You can get your free Experian Credit Score by signing up with us. To see your up-to-date Experian Credit Report, get personalised tips for improving your credit score, and benefit from report alerts and more, you can take out a CreditExpert paid subscription – this starts with a 30-day trial if you’re a new customer*. Alternatively, you can order your statutory credit report, which gives you a one-off copy either in print or online.

How can I build up my credit history?

No matter if you have no credit history, a poor credit history or are moving to the UK from overseas, there are lots of simple steps you can take to build your credit profile and improve your chances of getting credit.

It’s important to know that it may take up to six months to start seeing the benefits of these actions. It can take time for some information to reach us, and things like opening a new bank account or getting a credit card can lower your credit score initially, before helping it improve.

  1. Get on the electoral roll. It’s quick and easy to register on the electoral roll, even if you live at home or in shared accommodation. Lenders use this information to confirm your name and address are correct and up to date, so it’s crucial to building your credit history. If you’re not eligible to register on the electoral roll (e.g. you aren’t a UK national), you can add a short notice of correction to your Experian Credit Report explaining why.
  2. Open a bank account. Having a bank account and managing it well shows companies you’re financially responsible, and starts to build your credit history positively. If you have an overdraft, stay well below the limit (using no more than 25% of it is a good rule of thumb) and try to pay it off as quickly as possible.
  3. Get a credit card. If you’ve opened a bank account and are managing it well, the bank may also be willing to give you a credit card to build credit. Paying it off on time and in full each month will help build a positive credit history and improve your score.
  4. Take out a small form of credit. This might be a mobile phone contract or store card. They’re usually easier to get accepted for than credit cards, but can still demonstrate your ability to pay your bills on time and be financially responsible.
  5. Manage your household bills well. Looking after your utility accounts (e.g. water, gas and electricity) can help build your credit history and show lenders you’re responsible. Even your rent payments can improve your score, provided you make them on time and in full – sign up to CreditLadder to arrange for information about your regular rent payments to be added to your credit history.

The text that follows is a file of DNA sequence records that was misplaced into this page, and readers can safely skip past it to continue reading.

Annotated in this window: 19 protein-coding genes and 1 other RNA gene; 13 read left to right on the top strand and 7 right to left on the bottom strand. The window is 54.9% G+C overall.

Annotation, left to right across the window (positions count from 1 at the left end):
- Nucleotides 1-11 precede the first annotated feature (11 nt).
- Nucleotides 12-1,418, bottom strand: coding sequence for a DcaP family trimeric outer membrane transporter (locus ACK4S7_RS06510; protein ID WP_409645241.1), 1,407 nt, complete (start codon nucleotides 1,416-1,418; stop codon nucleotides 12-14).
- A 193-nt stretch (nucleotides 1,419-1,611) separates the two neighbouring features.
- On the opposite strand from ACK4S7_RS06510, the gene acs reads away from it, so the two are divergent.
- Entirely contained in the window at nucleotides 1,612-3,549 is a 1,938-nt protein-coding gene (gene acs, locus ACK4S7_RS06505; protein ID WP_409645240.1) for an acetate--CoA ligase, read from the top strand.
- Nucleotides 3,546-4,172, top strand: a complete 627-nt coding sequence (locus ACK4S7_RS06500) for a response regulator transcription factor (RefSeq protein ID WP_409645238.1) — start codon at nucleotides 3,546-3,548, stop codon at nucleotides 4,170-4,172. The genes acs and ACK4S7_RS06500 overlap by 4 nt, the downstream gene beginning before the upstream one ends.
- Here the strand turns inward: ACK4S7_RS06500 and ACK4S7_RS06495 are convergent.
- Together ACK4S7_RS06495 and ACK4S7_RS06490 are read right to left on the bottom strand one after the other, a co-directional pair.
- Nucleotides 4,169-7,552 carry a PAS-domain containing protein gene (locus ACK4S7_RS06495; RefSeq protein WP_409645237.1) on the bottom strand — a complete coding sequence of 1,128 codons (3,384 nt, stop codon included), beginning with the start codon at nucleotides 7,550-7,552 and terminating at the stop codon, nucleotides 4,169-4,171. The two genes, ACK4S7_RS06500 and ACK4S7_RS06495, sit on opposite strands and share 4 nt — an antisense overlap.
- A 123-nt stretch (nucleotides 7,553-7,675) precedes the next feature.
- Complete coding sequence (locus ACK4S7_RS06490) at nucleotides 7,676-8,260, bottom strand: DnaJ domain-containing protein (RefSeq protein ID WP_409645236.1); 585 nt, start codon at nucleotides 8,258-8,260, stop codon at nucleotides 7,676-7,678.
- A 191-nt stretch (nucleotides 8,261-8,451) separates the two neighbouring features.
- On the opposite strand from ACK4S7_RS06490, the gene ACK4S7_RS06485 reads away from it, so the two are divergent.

6. See if you could get an instant score boost. By securely connecting your current account to your Experian account, you can show us how well you manage your money. We’ll look for examples of your responsible financial behaviour, such as paying your Netflix, Spotify and Council Tax on time, and paying into savings or investment accounts. We’ll share a summary of your boosted data with participating lenders when you search or apply for credit. Find out more about Experian Boost.

As well as taking the steps above, it’s important to protect your credit history and score from damage. Here are our three top tips for keeping your score healthy:

  1. Set up direct debit payments. Late or missed credit payments can lower your score and may stay on your report for up to six years, so paying bills on time is essential. Consider setting up direct debits for your payments to ensure you don’t accidentally miss one. An unpaid and ignored debt may results in a CCJ (County Court Judgement) which can negatively affect your credit.
  2. Limit your credit applications. Making lots of applications in a short space of time can make it look like you’re desperate or overly reliant on credit, so try to space your applications out. When applying, lenders carry out a ‘hard search’ which leaves a mark on your report. A maximum of once every three months is a good rule of thumb, but remember that lenders’ criteria may vary.
  3. Only use a small percentage of your credit limit. If possible, try to use no more than 25% of your available credit, as a higher balance may reduce your score. So, if you have a credit card limit of £500, try not to spend more than £125 on it.
  4. Finally, when building your credit history it’s useful to keep a close eye on your credit report and make sure it’s always up to date and correct.